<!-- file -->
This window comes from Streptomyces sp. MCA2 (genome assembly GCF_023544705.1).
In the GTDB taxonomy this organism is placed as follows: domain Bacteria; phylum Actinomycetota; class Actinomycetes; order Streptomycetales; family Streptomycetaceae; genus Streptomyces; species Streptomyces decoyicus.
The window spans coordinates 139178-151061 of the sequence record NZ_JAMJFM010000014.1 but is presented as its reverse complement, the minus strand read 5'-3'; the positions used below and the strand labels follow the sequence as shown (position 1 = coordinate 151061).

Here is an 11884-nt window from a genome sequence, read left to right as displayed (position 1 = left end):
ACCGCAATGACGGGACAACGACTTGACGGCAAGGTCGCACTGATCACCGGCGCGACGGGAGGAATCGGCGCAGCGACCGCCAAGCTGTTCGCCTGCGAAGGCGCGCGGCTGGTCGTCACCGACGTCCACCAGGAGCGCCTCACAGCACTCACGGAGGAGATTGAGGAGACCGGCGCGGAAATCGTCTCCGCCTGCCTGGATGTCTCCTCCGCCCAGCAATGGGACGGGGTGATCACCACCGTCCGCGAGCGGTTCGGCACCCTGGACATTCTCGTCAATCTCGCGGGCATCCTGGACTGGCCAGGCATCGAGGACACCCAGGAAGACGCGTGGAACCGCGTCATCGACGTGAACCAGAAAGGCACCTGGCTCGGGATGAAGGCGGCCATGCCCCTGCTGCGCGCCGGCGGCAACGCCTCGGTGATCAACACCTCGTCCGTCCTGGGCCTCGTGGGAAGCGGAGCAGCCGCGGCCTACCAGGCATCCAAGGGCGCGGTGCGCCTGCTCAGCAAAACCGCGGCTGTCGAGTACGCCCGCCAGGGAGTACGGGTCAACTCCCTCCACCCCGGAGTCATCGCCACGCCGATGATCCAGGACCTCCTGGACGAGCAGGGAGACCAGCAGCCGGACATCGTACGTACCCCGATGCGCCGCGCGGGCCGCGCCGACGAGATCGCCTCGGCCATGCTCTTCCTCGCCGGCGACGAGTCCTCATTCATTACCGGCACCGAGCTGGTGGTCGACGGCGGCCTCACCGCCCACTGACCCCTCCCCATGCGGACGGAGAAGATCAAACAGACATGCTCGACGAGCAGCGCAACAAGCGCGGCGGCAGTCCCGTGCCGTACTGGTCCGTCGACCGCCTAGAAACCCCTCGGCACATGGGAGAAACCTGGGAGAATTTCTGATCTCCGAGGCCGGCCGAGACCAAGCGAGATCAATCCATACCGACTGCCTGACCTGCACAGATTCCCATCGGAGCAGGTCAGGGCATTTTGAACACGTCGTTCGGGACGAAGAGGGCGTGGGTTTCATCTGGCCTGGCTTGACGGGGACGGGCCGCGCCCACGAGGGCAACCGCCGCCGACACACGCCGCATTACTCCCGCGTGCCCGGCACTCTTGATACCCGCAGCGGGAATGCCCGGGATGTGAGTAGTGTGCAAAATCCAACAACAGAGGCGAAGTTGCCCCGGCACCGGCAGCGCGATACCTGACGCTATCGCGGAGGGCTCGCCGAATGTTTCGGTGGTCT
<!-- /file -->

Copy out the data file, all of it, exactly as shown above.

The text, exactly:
This window comes from Streptomyces sp. MCA2 (genome assembly GCF_023544705.1).
In the GTDB taxonomy this organism is placed as follows: domain Bacteria; phylum Actinomycetota; class Actinomycetes; order Streptomycetales; family Streptomycetaceae; genus Streptomyces; species Streptomyces decoyicus.
The window spans coordinates 139178-151061 of the sequence record NZ_JAMJFM010000014.1 but is presented as its reverse complement, the minus strand read 5'-3'; the positions used below and the strand labels follow the sequence as shown (position 1 = coordinate 151061).

Here is an 11884-nt window from a genome sequence, read left to right as displayed (position 1 = left end):
ACCGCAATGACGGGACAACGACTTGACGGCAAGGTCGCACTGATCACCGGCGCGACGGGAGGAATCGGCGCAGCGACCGCCAAGCTGTTCGCCTGCGAAGGCGCGCGGCTGGTCGTCACCGACGTCCACCAGGAGCGCCTCACAGCACTCACGGAGGAGATTGAGGAGACCGGCGCGGAAATCGTCTCCGCCTGCCTGGATGTCTCCTCCGCCCAGCAATGGGACGGGGTGATCACCACCGTCCGCGAGCGGTTCGGCACCCTGGACATTCTCGTCAATCTCGCGGGCATCCTGGACTGGCCAGGCATCGAGGACACCCAGGAAGACGCGTGGAACCGCGTCATCGACGTGAACCAGAAAGGCACCTGGCTCGGGATGAAGGCGGCCATGCCCCTGCTGCGCGCCGGCGGCAACGCCTCGGTGATCAACACCTCGTCCGTCCTGGGCCTCGTGGGAAGCGGAGCAGCCGCGGCCTACCAGGCATCCAAGGGCGCGGTGCGCCTGCTCAGCAAAACCGCGGCTGTCGAGTACGCCCGCCAGGGAGTACGGGTCAACTCCCTCCACCCCGGAGTCATCGCCACGCCGATGATCCAGGACCTCCTGGACGAGCAGGGAGACCAGCAGCCGGACATCGTACGTACCCCGATGCGCCGCGCGGGCCGCGCCGACGAGATCGCCTCGGCCATGCTCTTCCTCGCCGGCGACGAGTCCTCATTCATTACCGGCACCGAGCTGGTGGTCGACGGCGGCCTCACCGCCCACTGACCCCTCCCCATGCGGACGGAGAAGATCAAACAGACATGCTCGACGAGCAGCGCAACAAGCGCGGCGGCAGTCCCGTGCCGTACTGGTCCGTCGACCGCCTAGAAACCCCTCGGCACATGGGAGAAACCTGGGAGAATTTCTGATCTCCGAGGCCGGCCGAGACCAAGCGAGATCAATCCATACCGACTGCCTGACCTGCACAGATTCCCATCGGAGCAGGTCAGGGCATTTTGAACACGTCGTTCGGGACGAAGAGGGCGTGGGTTTCATCTGGCCTGGCTTGACGGGGACGGGCCGCGCCCACGAGGGCAACCGCCGCCGACACACGCCGCATTACTCCCGCGTGCCCGGCACTCTTGATACCCGCAGCGGGAATGCCCGGGATGTGAGTAGTGTGCAAAATCCAACAACAGAGGCGAAGTTGCCCCGGCACCGGCAGCGCGATACCTGACGCTATCGCGGAGGGCTCGCCGAATGTTTCGGTGGTCT